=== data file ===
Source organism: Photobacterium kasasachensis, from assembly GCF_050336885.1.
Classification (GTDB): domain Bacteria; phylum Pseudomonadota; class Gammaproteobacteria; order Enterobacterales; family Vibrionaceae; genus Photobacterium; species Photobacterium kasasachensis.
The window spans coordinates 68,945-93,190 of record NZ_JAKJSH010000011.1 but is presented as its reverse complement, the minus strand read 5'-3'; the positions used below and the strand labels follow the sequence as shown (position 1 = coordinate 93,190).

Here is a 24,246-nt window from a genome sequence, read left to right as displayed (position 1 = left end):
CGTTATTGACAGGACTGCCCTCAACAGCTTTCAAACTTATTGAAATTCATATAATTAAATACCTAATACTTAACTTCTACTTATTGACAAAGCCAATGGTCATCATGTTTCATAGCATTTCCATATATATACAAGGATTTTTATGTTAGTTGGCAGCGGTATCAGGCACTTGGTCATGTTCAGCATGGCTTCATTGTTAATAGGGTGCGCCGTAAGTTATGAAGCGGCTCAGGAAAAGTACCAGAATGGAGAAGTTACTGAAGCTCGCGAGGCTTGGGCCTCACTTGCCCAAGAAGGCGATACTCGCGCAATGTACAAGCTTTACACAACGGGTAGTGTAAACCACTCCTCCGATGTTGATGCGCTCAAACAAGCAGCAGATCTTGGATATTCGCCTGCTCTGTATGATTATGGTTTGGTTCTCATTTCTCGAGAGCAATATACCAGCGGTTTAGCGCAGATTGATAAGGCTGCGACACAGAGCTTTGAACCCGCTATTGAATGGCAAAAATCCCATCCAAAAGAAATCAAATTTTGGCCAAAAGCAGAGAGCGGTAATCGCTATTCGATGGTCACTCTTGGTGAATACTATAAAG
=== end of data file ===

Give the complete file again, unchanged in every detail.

Source organism: Photobacterium kasasachensis, from assembly GCF_050336885.1.
Classification (GTDB): domain Bacteria; phylum Pseudomonadota; class Gammaproteobacteria; order Enterobacterales; family Vibrionaceae; genus Photobacterium; species Photobacterium kasasachensis.
The window spans coordinates 68,945-93,190 of record NZ_JAKJSH010000011.1 but is presented as its reverse complement, the minus strand read 5'-3'; the positions used below and the strand labels follow the sequence as shown (position 1 = coordinate 93,190).

Here is a 24,246-nt window from a genome sequence, read left to right as displayed (position 1 = left end):
CGTTATTGACAGGACTGCCCTCAACAGCTTTCAAACTTATTGAAATTCATATAATTAAATACCTAATACTTAACTTCTACTTATTGACAAAGCCAATGGTCATCATGTTTCATAGCATTTCCATATATATACAAGGATTTTTATGTTAGTTGGCAGCGGTATCAGGCACTTGGTCATGTTCAGCATGGCTTCATTGTTAATAGGGTGCGCCGTAAGTTATGAAGCGGCTCAGGAAAAGTACCAGAATGGAGAAGTTACTGAAGCTCGCGAGGCTTGGGCCTCACTTGCCCAAGAAGGCGATACTCGCGCAATGTACAAGCTTTACACAACGGGTAGTGTAAACCACTCCTCCGATGTTGATGCGCTCAAACAAGCAGCAGATCTTGGATATTCGCCTGCTCTGTATGATTATGGTTTGGTTCTCATTTCTCGAGAGCAATATACCAGCGGTTTAGCGCAGATTGATAAGGCTGCGACACAGAGCTTTGAACCCGCTATTGAATGGCAAAAATCCCATCCAAAAGAAATCAAATTTTGGCCAAAAGCAGAGAGCGGTAATCGCTATTCGATGGTCACTCTTGGTGAATACTATAAAG